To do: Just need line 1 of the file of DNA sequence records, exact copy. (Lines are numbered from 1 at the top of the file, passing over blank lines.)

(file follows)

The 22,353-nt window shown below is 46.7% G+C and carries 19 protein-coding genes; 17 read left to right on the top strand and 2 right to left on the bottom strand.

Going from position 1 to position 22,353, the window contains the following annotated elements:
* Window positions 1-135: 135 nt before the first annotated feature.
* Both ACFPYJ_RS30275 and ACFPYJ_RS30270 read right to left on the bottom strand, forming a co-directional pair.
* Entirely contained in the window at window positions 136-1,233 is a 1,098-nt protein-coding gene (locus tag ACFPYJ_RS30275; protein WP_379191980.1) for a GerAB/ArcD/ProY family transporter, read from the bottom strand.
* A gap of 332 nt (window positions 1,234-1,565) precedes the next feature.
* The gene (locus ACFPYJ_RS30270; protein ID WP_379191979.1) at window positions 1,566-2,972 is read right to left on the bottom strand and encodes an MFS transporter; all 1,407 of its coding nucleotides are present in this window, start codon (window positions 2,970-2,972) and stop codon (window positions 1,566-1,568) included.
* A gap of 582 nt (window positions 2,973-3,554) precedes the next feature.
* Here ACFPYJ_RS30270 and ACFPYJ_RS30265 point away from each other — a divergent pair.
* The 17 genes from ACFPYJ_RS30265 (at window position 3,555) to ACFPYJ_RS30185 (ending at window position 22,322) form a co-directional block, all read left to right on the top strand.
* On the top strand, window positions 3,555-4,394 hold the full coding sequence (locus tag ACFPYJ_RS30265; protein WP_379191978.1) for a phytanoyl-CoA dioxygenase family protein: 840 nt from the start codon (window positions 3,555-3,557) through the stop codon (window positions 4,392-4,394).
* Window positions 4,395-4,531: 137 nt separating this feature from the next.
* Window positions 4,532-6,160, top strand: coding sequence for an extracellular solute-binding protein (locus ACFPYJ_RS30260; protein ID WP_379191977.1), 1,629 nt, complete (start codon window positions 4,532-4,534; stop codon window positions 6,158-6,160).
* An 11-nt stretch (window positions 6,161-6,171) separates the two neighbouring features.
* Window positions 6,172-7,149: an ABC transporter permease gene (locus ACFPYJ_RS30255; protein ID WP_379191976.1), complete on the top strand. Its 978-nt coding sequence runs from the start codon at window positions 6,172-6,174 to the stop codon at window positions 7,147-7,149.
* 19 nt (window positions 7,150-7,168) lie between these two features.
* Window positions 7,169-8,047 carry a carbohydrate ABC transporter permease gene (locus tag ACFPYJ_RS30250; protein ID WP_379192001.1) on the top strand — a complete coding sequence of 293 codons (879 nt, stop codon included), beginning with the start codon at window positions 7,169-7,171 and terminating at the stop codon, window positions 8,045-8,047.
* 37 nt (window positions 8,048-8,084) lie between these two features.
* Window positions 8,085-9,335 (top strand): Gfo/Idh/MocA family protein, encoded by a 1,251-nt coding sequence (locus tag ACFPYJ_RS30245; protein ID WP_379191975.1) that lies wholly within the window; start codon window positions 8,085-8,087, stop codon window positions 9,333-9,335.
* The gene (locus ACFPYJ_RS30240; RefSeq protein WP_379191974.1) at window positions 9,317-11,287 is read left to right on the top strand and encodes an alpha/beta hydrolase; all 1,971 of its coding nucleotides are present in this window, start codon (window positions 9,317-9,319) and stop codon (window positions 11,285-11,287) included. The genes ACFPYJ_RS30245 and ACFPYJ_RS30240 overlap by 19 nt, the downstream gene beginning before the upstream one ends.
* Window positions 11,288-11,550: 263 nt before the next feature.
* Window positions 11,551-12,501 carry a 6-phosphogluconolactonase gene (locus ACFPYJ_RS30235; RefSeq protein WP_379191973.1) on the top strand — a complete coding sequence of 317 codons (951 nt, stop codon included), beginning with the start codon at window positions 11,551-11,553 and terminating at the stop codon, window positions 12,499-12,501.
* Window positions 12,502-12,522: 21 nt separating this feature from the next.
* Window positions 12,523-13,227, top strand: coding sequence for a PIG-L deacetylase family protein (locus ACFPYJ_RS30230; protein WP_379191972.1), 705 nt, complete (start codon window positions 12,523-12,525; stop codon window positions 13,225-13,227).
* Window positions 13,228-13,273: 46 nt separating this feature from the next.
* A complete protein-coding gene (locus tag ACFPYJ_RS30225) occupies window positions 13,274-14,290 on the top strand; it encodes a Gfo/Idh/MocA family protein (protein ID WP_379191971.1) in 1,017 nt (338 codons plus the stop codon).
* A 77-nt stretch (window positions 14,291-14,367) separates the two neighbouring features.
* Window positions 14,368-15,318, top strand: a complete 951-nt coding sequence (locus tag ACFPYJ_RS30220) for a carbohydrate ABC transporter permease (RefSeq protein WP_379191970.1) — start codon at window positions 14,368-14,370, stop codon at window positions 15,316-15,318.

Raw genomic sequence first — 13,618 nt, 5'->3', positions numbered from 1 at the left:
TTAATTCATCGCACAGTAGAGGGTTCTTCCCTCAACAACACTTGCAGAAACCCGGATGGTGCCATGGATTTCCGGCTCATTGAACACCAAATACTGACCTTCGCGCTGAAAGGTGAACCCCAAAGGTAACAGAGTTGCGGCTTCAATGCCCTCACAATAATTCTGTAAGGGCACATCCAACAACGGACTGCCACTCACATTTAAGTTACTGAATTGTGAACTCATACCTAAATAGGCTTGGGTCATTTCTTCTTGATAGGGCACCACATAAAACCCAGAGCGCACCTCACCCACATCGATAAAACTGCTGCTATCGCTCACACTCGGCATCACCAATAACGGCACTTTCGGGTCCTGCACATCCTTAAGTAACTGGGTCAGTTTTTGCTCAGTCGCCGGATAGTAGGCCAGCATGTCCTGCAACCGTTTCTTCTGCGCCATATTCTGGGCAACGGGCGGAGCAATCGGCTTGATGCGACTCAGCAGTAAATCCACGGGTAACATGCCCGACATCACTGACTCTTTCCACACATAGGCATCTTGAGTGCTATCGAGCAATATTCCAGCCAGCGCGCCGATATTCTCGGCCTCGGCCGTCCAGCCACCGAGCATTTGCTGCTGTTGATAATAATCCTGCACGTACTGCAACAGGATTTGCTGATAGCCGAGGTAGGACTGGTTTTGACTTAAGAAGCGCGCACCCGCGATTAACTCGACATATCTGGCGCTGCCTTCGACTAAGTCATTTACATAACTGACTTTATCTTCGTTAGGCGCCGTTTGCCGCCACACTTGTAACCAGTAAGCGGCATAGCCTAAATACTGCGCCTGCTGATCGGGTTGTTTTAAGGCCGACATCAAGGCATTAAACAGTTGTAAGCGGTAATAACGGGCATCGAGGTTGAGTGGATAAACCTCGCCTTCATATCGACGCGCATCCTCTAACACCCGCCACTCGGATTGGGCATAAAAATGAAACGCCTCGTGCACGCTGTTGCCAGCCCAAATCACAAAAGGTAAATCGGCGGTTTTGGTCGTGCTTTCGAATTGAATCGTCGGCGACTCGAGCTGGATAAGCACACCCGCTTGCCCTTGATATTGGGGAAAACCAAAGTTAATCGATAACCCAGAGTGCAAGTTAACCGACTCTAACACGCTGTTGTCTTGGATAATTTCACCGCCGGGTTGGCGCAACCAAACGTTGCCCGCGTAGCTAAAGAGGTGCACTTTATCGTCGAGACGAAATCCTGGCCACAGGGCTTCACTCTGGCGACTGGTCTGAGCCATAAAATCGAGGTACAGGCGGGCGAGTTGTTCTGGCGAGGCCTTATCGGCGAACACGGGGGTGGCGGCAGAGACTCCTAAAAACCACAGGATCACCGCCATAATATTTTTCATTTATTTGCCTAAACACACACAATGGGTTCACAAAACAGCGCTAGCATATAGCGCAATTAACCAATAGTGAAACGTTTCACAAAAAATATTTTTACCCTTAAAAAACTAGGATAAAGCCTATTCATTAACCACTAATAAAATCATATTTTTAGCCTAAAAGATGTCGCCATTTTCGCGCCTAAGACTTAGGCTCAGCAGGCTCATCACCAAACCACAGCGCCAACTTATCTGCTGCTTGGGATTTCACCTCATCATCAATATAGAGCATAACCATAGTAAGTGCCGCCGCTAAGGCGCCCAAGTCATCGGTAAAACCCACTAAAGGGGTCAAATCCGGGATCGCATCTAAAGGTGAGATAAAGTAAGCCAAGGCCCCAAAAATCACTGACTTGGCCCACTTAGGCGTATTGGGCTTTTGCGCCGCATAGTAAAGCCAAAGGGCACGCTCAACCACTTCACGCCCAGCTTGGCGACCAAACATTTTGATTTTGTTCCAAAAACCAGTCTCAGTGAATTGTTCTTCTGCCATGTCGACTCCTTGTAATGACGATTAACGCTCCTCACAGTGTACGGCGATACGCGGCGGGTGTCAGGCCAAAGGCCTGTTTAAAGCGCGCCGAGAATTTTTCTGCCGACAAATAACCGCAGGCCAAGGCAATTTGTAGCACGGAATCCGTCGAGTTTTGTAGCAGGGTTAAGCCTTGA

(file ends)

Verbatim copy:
The 22,353-nt window shown below is 46.7% G+C and carries 19 protein-coding genes; 17 read left to right on the top strand and 2 right to left on the bottom strand.